Yes so if you're gonna be the "healthy" person your selfish interest is to influence public opinion into taxing the "unhealthy" so that they help subsidize your healthcare etc even though the very unhealthy are more likely to die earlier often suddenly and thus incur similar or lower health care costs over their shorter life time than you over your longer life time (which probably ends up with you getting cancer and/or living for years in an expensive assisted care facility since you are less likely to die of a heart attack or stroke).

                  It's much easier to convince people to pay taxes on their "sinful" stuff like tobacco and junk food...

                  And if there's a pension or universal healthcare or basic income scheme, those unhealthy smokers paying billions of taxes and dying before retirement or soon after retirement are great for the country's budget. And even after retirement they'll be paying (tobacco) taxes. Would be similar for junk food addicts if they get taxed.

                  Thus it makes perfect sense to me, since I don't consume that much junk food... 😉

                  First they came for the smokers, and I did not speak out because I was not a smoker... (well actually I spoke out against bans - we should not ban smoking in restaurants and bars but instead tax places that allow smoking - don't miss out on the $$$$$$).
      • (Score: 1) by the_olo on Sunday May 21 2023, @07:40AM (2 children)

        by the_olo (1764) on Sunday May 21 2023, @07:40AM (#1307206) Homepage

        I think there is an effective way to counter the escape of restrictions through reformulation.

        The regulators need to base the criteria for food as close as possible on scientifically-proven, biologically significant and objectively lab-measurable properties.

        So instead of declaring "tax on fries" which is easy to evade, the taxation criteria could be based on things such as glycemic index [wikipedia.org] (above a certain threshold the tax would kick in and grow higher the more glycemic index exceeds that threshold).

        Other possible metrics could include the ratio of fermentable and non-digestible fiber to easily digestible carbohydrates (i.e. to glucose).

        For fat component of foods, the ratio of saturated to unsaturated fats.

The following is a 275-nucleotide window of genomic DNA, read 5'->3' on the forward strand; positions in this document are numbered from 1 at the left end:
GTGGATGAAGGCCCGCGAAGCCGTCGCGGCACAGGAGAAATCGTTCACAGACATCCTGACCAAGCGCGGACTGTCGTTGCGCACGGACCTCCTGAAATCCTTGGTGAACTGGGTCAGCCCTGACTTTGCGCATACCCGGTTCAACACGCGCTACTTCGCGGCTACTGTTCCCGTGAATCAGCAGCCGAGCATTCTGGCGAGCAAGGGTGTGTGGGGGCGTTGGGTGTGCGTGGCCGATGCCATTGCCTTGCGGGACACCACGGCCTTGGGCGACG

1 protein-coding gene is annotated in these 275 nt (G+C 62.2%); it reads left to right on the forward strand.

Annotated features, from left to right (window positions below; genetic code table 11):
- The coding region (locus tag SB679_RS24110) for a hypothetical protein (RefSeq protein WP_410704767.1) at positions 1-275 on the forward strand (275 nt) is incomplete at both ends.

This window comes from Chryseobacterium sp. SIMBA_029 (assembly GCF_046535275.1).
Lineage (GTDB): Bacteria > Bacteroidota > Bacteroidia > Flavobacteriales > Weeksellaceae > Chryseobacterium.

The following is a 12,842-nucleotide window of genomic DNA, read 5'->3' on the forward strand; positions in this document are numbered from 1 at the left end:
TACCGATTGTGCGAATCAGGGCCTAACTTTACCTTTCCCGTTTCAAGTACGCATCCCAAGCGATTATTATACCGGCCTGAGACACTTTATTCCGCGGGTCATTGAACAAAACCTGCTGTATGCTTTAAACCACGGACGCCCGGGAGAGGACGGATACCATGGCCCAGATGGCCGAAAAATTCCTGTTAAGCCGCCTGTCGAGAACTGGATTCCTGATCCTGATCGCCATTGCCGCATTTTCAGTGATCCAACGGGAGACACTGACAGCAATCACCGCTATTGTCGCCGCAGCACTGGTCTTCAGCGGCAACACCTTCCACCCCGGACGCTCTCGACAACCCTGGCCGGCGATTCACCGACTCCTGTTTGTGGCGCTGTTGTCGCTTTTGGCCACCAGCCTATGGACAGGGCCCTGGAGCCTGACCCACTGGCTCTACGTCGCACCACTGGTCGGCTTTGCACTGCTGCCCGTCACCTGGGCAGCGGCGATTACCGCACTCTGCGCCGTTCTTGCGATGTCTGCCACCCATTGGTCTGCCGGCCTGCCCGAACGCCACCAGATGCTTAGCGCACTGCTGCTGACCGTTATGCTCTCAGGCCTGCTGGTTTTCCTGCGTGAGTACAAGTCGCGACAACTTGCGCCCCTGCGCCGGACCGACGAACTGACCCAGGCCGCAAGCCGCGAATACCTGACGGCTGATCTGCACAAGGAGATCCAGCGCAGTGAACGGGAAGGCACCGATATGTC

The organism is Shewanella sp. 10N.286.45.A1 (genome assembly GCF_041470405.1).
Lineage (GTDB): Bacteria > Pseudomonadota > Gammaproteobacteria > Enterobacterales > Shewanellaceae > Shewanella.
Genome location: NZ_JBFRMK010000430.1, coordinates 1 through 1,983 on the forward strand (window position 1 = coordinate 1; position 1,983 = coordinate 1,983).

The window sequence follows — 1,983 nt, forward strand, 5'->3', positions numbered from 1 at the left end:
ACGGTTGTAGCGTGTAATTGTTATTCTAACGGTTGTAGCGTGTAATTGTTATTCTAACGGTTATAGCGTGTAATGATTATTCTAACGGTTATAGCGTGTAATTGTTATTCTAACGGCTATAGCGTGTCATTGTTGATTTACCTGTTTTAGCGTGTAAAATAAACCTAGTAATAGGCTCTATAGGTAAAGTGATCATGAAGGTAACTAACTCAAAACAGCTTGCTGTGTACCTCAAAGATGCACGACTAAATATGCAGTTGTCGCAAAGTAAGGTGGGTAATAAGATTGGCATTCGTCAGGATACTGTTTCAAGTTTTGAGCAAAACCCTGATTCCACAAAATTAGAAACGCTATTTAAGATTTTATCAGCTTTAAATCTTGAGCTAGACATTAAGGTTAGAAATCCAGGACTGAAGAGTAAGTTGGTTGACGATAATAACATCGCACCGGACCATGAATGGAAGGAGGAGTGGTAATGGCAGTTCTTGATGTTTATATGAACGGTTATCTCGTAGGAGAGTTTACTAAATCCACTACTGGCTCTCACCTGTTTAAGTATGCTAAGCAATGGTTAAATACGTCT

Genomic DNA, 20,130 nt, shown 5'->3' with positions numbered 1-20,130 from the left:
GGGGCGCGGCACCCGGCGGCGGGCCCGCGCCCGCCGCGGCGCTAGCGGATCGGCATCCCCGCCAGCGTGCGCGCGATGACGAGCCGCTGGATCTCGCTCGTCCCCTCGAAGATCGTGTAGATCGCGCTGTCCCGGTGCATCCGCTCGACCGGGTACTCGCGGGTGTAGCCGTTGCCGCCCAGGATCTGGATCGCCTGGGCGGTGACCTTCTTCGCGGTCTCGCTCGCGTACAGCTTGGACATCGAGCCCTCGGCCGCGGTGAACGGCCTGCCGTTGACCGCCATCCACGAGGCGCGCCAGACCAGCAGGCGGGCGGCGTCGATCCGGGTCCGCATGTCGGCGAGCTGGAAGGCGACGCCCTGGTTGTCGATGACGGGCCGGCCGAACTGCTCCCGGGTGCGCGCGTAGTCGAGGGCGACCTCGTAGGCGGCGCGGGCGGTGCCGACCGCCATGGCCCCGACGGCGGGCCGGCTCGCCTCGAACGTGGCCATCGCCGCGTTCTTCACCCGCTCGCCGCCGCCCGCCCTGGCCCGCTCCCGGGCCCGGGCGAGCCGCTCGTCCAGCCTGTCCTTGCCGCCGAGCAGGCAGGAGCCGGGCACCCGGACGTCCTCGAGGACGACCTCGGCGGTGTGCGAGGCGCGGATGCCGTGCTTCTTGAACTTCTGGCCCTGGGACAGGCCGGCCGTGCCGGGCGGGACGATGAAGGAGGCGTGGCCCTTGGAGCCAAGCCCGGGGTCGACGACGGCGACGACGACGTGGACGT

Etc. etc.

        These metrics should properly weed off harmful ingredients of food, and any reformulation would necessarily make the foods less harmful (e.g. lowering the glycemic index of a meal will practically always make it less harmful for insulin sensitivity).

        • (Score: 2) by gznork26 on Sunday May 21 2023, @10:44AM (1 child)

          by gznork26 (1159) on Sunday May 21 2023, @10:44AM (#1307213) Homepage Journal

          Thank you. Focusing on the glycemic index as a way to define junk food is an excellent solution.

          It raises an interesting question, though. GI is not new, but this approach has not been taken. I suspect the reason has to do with how the situation must be understood: GI is a way to measure how a biological system responds to a complex mixture of ingredients. The typical method of regulation focuses on what is taken to be a proximate cause of the problem being regulated, so rules are made regarding some ingredient.

          The distinction also exists in other areas. There is opposition to seeing and responding to systemic problems in society as well, with segments of the population insisting that systemic causes do not exist. So now I'm curious about whether focusing on a systemic element such as GI in dietary regulation would be met with similar resistance, and how it could be overcome.

          If such opposition can be overcome in food regulation, how can the same approach be used in other areas?

          --
          Khipu were Turing complete.
    • (Score: 2, Insightful) by the_olo on Sunday May 21 2023, @08:07AM (2 children)

      by the_olo (1764) on Sunday May 21 2023, @08:07AM (#1307207) Homepage

      khallow your arguments relate to areas of regulation that suffer from subjective interpretation and fuzziness of the science that backs the regulatory decisions.

      In nutrition science, there has been a lot of back and forth over the last few decades, and carrying out studies is difficult because of the need to sustain a consistent diet among a large population of study participants over a long time. However, eventually a few unquestionable facts have been successfully established that can be used as a basis for objective, measurable criteria that are easily testable in a lab.

      For example, there is a pretty robust understanding of how high glycemic index [wikipedia.org] of foods is associated with deterioration of insulin sensitivity [wikipedia.org] and a causative link to metabolic syndrome [wikipedia.org] and type 2 diabetes [wikipedia.org].

      Similar findings have been established about the fiber content of foods (e.g. ratio of various classes of fiber to certain classes of human-digestible carbohydrates) and fats (ratio of various classes of unsaturated fats to saturated fats).

      The good thing about such metrics is that they are easily measurable, independent of properties that are mostly irrelevant for health (e.g. animal vs plant-based foods) and attempts to game them would lead to the foods inherently becoming more healthy / less harmful because they would have to improve food's health-relevant properties.

      • (Score: 1) by khallow on Sunday May 21 2023, @07:29PM

        by khallow (3766) Subscriber Badge on Sunday May 21 2023, @07:29PM (#1307242) Journal

        khallow: your arguments relate to areas of regulation that suffer from subjective interpretation and fuzziness of the science that backs the regulatory decisions.

        Any area of regulation that has large conflict of interest, including what you just mentioned, suffers from subjective interpretation and fuzziness. Nutrition regulation in particular is notorious for this.